Alaska Airlines does not offer a free checked bag with their credit card. Some people still hold onto it for other valuable perks. US Airways did not offer a free checked bag until it began to align more closely with American Airlines. And conventional frequent flyer wisdom is that you shouldn’t check a bag — let alone two. (I’m probably inviting scrutiny from the Devil’s Advocate here!)

For similar reasons I don’t see much value in better access to Standard Awards, which cost twice as much as the Saver Awards that most people focus on. I didn’t even include in this list that your miles won’t expire; it’s just so easy to keep your miles by making a small 500-mile redemption for a free magazine subscription or similar account activity.

When criticizing the remaining benefits, I think the best approach is to consider your existing relationship with United as a frequent (or not so frequent) customer.

General Members Gain Most

Two United Club passes are ostensibly worth $100 ($50 each) and cover the annual fee. This is better for many people than paying the annual fee for the Sapphire Preferred card since you would need to spend over $70,000 to earn enough points of comparable value in the form of a 7% dividend. However, I don’t think these passes are actually worth $50 each. (Even after conceding that renovated lounges probably make up for downgraded booze.)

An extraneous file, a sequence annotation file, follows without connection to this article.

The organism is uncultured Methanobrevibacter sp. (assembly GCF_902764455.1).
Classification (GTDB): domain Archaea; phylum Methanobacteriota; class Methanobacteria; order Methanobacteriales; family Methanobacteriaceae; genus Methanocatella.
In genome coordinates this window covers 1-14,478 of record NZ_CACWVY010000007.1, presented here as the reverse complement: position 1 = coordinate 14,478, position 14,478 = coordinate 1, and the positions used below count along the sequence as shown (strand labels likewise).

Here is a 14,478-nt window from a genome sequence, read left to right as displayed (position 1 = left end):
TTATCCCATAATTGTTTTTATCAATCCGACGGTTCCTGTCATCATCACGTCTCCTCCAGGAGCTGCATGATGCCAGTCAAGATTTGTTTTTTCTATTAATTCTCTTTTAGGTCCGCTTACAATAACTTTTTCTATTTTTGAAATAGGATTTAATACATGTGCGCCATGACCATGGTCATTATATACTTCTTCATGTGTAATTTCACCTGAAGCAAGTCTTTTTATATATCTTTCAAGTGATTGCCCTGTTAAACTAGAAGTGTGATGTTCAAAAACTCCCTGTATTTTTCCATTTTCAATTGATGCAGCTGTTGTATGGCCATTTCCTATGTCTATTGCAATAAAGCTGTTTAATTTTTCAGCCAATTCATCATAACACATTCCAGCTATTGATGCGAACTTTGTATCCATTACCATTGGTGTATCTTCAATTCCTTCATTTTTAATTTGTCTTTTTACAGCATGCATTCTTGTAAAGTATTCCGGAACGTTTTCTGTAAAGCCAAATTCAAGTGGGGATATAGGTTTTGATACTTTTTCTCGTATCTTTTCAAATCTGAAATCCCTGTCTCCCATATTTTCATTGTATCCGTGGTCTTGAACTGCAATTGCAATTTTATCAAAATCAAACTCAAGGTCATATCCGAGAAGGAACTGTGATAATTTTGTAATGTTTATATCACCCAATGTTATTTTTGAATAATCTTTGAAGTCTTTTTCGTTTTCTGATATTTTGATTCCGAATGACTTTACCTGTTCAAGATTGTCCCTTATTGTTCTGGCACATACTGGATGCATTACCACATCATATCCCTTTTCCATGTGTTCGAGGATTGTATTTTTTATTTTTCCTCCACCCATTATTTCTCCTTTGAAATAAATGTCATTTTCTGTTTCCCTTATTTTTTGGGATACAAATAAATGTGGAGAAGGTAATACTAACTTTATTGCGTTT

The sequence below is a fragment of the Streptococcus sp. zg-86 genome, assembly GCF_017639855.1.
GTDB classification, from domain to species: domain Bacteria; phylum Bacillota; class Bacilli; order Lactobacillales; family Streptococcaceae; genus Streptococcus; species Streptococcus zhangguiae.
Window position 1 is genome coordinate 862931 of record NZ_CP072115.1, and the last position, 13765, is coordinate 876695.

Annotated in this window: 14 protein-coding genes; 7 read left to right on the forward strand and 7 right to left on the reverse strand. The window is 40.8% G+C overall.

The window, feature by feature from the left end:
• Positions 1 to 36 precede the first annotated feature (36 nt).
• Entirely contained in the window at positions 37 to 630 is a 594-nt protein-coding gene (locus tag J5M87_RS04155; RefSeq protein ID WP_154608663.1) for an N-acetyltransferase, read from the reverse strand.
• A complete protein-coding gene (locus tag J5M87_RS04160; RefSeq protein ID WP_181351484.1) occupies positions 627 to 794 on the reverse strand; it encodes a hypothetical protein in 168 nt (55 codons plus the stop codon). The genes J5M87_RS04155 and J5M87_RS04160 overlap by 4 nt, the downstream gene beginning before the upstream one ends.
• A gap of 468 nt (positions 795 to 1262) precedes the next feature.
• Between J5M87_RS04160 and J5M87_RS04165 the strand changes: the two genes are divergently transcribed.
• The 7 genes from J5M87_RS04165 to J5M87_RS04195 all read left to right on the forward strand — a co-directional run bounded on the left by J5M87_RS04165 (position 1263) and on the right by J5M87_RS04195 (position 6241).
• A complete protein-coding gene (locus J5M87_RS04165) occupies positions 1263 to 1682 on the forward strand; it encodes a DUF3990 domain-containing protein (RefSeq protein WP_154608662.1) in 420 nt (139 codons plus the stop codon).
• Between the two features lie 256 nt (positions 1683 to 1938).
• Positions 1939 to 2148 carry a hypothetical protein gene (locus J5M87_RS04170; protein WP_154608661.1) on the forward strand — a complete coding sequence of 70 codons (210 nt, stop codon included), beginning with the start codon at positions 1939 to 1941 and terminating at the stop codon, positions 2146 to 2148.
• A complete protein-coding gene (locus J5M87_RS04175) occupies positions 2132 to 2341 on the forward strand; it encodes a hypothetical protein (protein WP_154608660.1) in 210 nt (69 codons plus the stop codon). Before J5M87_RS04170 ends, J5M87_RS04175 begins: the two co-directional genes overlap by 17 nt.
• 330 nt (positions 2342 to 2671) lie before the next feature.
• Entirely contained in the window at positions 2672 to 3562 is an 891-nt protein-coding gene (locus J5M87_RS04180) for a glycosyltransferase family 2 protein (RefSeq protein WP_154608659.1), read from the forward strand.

The priority boarding is also useful if you are going to be bringing a carry on bag. More and more often the overhead bins fill up, and no one enjoys gate checking a bag even if it’s free.

Other benefits are of little value. Elite members can’t get complimentary upgrades at all, so getting them on award flights doesn’t matter. And while priority check-in and security access sound nice (if you are willing to pay for the $450 Club card), this is another case where you should just check-in online and use the PreCheck line if you can.

Elite Members Gain Least (Absent Lounge Access)

Many of the cardmember benefits don’t apply to elite members. Free checked bag? Priority boarding and security? Already have ‘em. I suppose that access to complimentary upgrades on award bookings will make up for this, but keep in mind how hard it is for you to get upgraded on paid bookings. A Premier 1K member will get upgraded on an award after all other Premier 1Ks and before any Premier Platinum members, and so on for each tier after that. There were plenty of times when I still flew United and found that my upgraded didn’t clear as a Premier 1K. What do you think your odds will be as a Premier Gold or Silver on an award ticket?

Premier Platinum and Premier 1K members already get a waived close-in booking fee on award tickets. Again, this may be something they threw in to make the other tiers feel better. Gold and Silvers will rarely get upgraded on awards, but at least they avoid this fee. Just ask yourself: When was the last time you had a close-in award and had to pay it?